5 year old girl at classroom door


The causes for the failure in basic education are complex and numerous and correction will require some heavy lifting. Governments will have to distribute its funds equitably to all segments of society. Teachers in developing countries will have to be paid a living wage. Beginning reading books written in the many mother-tongue languages will have to be available to all school children. Infrastructures for connectivity will have to be in place. Those are just a few of the challenges. However, a correction that is at hand is providing teachers, preferably at the preparatory level, with the models for teaching students to be thoughtful, competent readers, writers and self-guided learners. College partnerships, online interactive programs, and projects such as the one I brought to Kenya are just a few viable options for connecting and educating school leaders and school teachers.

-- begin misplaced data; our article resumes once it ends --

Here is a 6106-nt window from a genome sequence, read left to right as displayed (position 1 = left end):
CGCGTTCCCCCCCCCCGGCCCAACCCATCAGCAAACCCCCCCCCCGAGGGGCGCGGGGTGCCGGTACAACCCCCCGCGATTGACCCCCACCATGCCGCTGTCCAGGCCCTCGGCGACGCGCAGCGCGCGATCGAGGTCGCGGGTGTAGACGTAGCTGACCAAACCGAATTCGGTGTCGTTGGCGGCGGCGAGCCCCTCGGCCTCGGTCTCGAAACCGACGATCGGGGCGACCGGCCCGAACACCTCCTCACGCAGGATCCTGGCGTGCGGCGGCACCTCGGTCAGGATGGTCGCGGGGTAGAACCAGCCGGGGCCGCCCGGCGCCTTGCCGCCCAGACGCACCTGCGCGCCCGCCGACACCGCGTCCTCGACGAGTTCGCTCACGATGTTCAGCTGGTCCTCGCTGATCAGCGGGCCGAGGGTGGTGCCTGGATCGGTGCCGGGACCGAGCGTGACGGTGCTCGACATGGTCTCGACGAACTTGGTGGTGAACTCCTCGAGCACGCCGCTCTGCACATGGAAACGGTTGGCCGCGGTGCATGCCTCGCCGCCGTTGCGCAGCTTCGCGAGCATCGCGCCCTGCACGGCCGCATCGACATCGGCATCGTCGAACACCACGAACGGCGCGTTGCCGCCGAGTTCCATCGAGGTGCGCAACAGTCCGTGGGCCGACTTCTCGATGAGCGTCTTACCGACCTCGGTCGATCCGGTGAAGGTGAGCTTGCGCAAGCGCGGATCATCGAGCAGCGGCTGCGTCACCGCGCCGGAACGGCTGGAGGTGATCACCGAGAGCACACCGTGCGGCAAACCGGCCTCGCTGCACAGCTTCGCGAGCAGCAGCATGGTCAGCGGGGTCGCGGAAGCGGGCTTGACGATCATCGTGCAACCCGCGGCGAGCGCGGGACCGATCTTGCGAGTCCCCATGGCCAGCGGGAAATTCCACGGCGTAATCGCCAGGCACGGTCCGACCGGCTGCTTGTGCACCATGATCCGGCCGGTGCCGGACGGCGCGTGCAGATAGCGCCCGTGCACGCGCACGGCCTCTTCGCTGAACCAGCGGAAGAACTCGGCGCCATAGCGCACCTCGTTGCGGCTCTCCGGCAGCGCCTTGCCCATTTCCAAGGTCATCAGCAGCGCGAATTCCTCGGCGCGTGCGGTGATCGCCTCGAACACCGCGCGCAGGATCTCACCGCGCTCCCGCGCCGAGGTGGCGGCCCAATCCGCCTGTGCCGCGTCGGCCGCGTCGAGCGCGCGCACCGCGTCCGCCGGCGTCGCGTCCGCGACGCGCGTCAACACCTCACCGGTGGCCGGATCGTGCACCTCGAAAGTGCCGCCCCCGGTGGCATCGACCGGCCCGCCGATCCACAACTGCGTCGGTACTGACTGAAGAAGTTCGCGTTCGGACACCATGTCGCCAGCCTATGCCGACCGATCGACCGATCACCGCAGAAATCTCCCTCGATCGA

To read more about the learning crisis in the developing world, I recommend Lant Pritchett’s, powerful book The Rebirth of Education: educating ain’t learning. 

Sunday, June 7, 2015

The How and Why of Teaching the Reader and the Reading




When it comes to planning reading comprehension instruction that will result in metacognitive, self-guided, (oh well, I’ll use the term) deep readers, it is not uncommon to be stymied by an assortment of barriers. Two related questions teachers grapple with were cited in the research reported in Grant Wiggin's blog series on teaching comprehension:
  • Is there a necessity for emphasizing specific strategies if the goal is reading as an active search for meaning?
  • How can teachers teach strategies without subordinating the content?